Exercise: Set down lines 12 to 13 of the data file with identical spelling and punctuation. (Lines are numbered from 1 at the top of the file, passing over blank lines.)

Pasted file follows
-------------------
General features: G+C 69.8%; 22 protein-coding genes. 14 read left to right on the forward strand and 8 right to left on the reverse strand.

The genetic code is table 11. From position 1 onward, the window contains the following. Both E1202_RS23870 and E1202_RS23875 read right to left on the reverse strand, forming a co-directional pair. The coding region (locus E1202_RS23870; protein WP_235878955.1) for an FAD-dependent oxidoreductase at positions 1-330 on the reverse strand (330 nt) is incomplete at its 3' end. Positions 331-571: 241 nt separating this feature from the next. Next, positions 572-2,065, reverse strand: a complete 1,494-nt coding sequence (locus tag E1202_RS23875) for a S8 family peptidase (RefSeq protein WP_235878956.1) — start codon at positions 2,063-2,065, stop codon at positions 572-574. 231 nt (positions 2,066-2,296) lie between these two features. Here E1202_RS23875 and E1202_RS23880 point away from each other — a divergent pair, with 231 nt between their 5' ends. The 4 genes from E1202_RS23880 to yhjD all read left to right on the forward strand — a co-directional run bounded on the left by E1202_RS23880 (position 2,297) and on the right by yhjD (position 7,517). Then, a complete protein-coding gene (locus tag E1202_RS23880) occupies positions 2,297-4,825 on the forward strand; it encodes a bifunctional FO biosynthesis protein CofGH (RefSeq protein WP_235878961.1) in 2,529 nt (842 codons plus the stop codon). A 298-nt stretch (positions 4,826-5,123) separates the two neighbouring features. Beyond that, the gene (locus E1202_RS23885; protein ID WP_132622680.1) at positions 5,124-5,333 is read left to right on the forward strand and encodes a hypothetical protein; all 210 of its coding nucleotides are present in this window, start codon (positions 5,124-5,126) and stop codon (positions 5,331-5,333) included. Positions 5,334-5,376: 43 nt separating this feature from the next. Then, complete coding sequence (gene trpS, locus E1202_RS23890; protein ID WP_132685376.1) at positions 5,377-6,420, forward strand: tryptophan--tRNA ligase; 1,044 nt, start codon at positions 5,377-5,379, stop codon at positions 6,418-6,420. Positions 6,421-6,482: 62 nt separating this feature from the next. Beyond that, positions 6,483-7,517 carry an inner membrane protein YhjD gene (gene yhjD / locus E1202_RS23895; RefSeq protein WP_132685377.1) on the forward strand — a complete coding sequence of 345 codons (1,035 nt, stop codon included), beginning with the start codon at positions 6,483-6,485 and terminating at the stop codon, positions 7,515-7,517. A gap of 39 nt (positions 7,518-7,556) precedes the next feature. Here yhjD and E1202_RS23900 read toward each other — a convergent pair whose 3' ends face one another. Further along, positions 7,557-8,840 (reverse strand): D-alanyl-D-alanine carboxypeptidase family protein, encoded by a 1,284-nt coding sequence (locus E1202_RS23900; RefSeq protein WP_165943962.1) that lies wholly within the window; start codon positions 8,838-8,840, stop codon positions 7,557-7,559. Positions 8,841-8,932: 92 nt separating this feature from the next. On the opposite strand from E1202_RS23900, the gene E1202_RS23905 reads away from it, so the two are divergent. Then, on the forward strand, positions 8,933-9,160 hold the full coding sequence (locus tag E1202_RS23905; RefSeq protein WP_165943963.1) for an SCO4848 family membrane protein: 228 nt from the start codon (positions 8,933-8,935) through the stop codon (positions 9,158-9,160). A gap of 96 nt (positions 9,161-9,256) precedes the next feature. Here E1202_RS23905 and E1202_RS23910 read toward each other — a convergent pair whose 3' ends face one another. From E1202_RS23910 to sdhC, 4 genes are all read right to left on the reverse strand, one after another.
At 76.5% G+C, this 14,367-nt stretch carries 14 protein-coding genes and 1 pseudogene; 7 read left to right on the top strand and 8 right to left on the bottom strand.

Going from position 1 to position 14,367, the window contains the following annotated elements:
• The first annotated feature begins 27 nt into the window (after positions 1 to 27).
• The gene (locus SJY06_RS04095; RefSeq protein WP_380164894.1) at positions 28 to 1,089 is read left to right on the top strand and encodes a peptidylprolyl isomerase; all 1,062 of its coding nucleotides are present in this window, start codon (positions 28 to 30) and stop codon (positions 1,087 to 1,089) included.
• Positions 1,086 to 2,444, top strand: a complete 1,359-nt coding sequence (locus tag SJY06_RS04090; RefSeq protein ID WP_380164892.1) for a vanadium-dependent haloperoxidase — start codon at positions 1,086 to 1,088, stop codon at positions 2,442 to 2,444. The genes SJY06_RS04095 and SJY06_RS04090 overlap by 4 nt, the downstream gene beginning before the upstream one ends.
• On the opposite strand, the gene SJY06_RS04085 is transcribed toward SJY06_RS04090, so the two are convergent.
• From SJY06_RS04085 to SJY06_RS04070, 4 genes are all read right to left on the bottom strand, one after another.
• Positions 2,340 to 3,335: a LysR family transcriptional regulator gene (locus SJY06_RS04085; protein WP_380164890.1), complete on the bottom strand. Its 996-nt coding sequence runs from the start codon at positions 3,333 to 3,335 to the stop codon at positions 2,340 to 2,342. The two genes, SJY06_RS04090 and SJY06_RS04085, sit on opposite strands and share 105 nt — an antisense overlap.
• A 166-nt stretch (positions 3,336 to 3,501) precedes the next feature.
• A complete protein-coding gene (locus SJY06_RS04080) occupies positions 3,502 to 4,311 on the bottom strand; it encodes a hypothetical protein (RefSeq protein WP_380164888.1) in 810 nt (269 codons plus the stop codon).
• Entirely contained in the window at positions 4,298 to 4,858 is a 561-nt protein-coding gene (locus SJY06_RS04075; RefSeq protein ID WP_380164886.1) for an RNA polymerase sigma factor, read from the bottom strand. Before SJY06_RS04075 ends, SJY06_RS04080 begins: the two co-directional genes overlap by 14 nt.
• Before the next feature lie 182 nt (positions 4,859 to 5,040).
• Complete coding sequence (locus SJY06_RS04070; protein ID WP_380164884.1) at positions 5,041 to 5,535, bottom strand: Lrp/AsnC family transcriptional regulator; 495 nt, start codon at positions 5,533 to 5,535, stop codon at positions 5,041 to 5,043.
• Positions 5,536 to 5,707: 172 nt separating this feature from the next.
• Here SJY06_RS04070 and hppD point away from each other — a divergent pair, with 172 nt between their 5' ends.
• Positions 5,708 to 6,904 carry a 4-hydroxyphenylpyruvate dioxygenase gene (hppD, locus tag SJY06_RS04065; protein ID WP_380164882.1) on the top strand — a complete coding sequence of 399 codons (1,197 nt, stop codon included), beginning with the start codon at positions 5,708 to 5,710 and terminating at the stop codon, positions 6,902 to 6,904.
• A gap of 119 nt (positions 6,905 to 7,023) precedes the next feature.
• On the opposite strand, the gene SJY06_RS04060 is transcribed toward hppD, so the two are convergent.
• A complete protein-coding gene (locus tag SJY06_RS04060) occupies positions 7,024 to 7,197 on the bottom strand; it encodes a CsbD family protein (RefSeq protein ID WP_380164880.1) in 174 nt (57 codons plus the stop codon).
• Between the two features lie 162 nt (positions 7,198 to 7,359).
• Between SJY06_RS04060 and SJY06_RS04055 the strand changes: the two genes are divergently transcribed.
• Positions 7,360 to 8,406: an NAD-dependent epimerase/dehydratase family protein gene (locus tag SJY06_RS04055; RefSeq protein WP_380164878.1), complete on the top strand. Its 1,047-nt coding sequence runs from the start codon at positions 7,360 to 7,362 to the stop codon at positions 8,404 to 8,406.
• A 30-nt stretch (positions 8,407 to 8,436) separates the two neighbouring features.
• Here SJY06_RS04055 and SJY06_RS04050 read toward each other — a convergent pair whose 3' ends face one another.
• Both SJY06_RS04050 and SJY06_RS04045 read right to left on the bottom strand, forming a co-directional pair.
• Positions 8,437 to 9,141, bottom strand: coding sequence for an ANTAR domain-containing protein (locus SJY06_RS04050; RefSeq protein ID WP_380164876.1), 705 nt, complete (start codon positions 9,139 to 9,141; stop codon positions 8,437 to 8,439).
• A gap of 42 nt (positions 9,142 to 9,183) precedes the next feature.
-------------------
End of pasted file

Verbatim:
• A complete protein-coding gene (locus SJY06_RS04080) occupies positions 3,502 to 4,311 on the bottom strand; it encodes a hypothetical protein (RefSeq protein WP_380164888.1) in 810 nt (269 codons plus the stop codon).
• Entirely contained in the window at positions 4,298 to 4,858 is a 561-nt protein-coding gene (locus SJY06_RS04075; RefSeq protein ID WP_380164886.1) for an RNA polymerase sigma factor, read from the bottom strand. Before SJY06_RS04075 ends, SJY06_RS04080 begins: the two co-directional genes overlap by 14 nt.